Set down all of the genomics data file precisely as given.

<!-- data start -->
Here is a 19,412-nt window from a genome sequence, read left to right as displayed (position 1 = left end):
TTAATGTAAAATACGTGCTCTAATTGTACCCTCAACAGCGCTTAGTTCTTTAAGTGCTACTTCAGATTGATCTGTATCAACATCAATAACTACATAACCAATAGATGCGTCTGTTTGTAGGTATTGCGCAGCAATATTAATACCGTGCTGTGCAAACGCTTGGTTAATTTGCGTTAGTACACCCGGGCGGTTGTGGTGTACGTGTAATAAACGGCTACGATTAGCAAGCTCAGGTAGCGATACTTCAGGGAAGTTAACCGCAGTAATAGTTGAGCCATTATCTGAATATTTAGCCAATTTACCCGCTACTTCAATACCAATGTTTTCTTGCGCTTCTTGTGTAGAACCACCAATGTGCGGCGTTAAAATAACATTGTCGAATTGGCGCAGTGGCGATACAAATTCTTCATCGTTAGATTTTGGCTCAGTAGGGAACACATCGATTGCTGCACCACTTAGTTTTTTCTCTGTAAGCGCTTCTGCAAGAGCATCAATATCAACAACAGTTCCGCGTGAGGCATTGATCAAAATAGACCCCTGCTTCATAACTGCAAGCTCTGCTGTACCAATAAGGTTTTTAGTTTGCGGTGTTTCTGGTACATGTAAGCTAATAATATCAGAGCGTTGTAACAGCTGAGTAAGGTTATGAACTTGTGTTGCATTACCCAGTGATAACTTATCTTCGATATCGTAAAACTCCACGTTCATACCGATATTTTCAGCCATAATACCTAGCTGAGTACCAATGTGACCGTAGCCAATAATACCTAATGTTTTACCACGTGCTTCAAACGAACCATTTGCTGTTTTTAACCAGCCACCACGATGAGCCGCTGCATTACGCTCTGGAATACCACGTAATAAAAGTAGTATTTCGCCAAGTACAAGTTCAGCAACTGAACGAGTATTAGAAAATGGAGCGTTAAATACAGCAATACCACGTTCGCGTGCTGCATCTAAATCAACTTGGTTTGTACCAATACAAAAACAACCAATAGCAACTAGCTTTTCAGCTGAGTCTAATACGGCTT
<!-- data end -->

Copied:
Here is a 19,412-nt window from a genome sequence, read left to right as displayed (position 1 = left end):
TTAATGTAAAATACGTGCTCTAATTGTACCCTCAACAGCGCTTAGTTCTTTAAGTGCTACTTCAGATTGATCTGTATCAACATCAATAACTACATAACCAATAGATGCGTCTGTTTGTAGGTATTGCGCAGCAATATTAATACCGTGCTGTGCAAACGCTTGGTTAATTTGCGTTAGTACACCCGGGCGGTTGTGGTGTACGTGTAATAAACGGCTACGATTAGCAAGCTCAGGTAGCGATACTTCAGGGAAGTTAACCGCAGTAATAGTTGAGCCATTATCTGAATATTTAGCCAATTTACCCGCTACTTCAATACCAATGTTTTCTTGCGCTTCTTGTGTAGAACCACCAATGTGCGGCGTTAAAATAACATTGTCGAATTGGCGCAGTGGCGATACAAATTCTTCATCGTTAGATTTTGGCTCAGTAGGGAACACATCGATTGCTGCACCACTTAGTTTTTTCTCTGTAAGCGCTTCTGCAAGAGCATCAATATCAACAACAGTTCCGCGTGAGGCATTGATCAAAATAGACCCCTGCTTCATAACTGCAAGCTCTGCTGTACCAATAAGGTTTTTAGTTTGCGGTGTTTCTGGTACATGTAAGCTAATAATATCAGAGCGTTGTAACAGCTGAGTAAGGTTATGAACTTGTGTTGCATTACCCAGTGATAACTTATCTTCGATATCGTAAAACTCCACGTTCATACCGATATTTTCAGCCATAATACCTAGCTGAGTACCAATGTGACCGTAGCCAATAATACCTAATGTTTTACCACGTGCTTCAAACGAACCATTTGCTGTTTTTAACCAGCCACCACGATGAGCCGCTGCATTACGCTCTGGAATACCACGTAATAAAAGTAGTATTTCGCCAAGTACAAGTTCAGCAACTGAACGAGTATTAGAAAATGGAGCGTTAAATACAGCAATACCACGTTCGCGTGCTGCATCTAAATCAACTTGGTTTGTACCAATACAAAAACAACCAATAGCAACTAGCTTTTCAGCTGAGTCTAATACGGCTT